End

The last part of your policies and procedures template should contain step-by-step instructions for how to fulfill the expectations laid out in the policy statement. For example, if the policy relates to office safety and security, the steps could be:

  • Do not let non-employees into the office
  • Close your computer when leaving your desk to prevent unauthorized access
  • Always clean your desk before going home
  • If using an office locker, make sure it is locked before leaving the building
  • If you are the last to leave, make sure to lock the doors are close the windows

Finally, include contact information so employees have a place to direct any questions that may arise about your policies. You might also consider providing documentation for related policies or guidelines so that employees have a policy manual to refer to.

Common types of policies and procedures

Companies draft HR policies to address a range of business and employee needs, from keeping a clean office to data security to managing accidentsin the workplace. These are some of the most important areas to apply concrete policies to.

Policies and procedures being communicated to employees

Code of conduct

A code of conduct is a near-universal document in businesses. It outlines expectations for interactions between employees as well as for employee behavior in relation to the company. Think of a code of conduct as a policy manual for how employees should act at work.

These documents can cover:

  • Company values
  • Company dress codes
  • Discrimination and harassment
  • Employee absences
  • Use of company property
  • Use of social media
  • Interactions with clients

Workplace safety policies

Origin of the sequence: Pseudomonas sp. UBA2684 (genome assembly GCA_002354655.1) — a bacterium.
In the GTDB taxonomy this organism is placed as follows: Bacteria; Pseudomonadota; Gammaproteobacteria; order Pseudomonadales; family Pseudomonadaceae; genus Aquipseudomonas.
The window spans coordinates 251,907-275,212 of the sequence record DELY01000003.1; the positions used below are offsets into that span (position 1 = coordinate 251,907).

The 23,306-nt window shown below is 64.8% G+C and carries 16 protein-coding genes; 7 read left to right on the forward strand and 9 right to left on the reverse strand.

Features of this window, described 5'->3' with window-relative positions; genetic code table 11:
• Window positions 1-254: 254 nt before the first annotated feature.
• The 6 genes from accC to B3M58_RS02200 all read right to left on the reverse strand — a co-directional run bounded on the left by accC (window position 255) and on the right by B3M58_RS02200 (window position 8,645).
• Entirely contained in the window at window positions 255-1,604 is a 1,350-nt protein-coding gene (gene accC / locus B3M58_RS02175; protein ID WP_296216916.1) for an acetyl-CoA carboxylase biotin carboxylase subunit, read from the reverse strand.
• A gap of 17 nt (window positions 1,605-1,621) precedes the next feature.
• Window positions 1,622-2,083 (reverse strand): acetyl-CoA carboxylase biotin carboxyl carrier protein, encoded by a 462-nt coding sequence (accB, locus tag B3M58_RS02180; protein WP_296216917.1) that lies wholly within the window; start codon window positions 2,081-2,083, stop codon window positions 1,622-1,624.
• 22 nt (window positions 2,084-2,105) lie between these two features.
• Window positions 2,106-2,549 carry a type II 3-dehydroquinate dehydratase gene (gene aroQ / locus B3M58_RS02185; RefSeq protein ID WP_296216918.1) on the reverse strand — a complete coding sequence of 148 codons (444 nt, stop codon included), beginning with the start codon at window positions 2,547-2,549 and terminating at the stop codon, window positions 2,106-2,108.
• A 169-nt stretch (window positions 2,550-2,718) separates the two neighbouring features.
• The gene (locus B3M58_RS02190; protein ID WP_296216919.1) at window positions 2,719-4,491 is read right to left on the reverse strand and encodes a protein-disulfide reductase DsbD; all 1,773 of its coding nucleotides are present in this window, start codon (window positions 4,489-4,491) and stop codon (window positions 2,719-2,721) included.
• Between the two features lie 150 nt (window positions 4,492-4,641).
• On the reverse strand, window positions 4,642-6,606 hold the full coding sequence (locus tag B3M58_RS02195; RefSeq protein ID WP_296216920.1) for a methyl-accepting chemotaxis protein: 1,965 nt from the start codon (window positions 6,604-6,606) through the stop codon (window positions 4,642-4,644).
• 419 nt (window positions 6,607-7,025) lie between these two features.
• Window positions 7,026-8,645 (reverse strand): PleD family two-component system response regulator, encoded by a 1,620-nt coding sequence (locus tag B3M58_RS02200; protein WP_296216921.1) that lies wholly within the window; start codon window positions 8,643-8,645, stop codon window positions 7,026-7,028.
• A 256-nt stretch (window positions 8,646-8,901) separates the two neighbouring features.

Having a concrete workplace safety policy in place is a necessary means of defining your company’s legal responsibilities regarding employee safety. These documents detail ways in which employees are protected from harm during their work.

A workplace safety policy could address:

  • Safety training
  • Proper equipment maintenance
  • Rules for supervision
  • First aid or medical procedures
  • Risk assessment
  • Incident reporting
  • Avoiding hazards

Grievance procedures

A code of conduct is vital to ensure everyone at your business is aware of how to act at work. But sometimes, there are conflicts between an employee and the employer. Articulating a clear grievance procedure will help resolve these situations in a manner agreeable to everyone.

Your grievance procedure should cover:

  • The process for submitting a complaint
  • How long it takes to respond
  • The company’s investigation process
  • Any confidentiality agreements
  • Possible outcomes of the complaint
  • The appeals process

Discipline and termination policies

Employees and employers need to know what happens if a given policy is not followed, which is why discipline and termination policies are essential. These help enforce compliance by informing employees not only of potential consequences, but also of their rights in the event of disciplinary action.

These policies should detail:

  • How the company responds to a rule violation
  • How incidents against company policy are investigated
  • How employees can appeal discipline
  • Reasons for termination
  • Pre-and-post termination procedures

Use Lumiform to draft concise and intuitive policies and procedures specific to your company needs. You can adapt an existing template (link to template when created) to suit your needs or use our form builder to write your own custom HR materials. And, since the templates are digital and mobile-friendly, employees can review your policies easily from anywhere.

Policy formalizing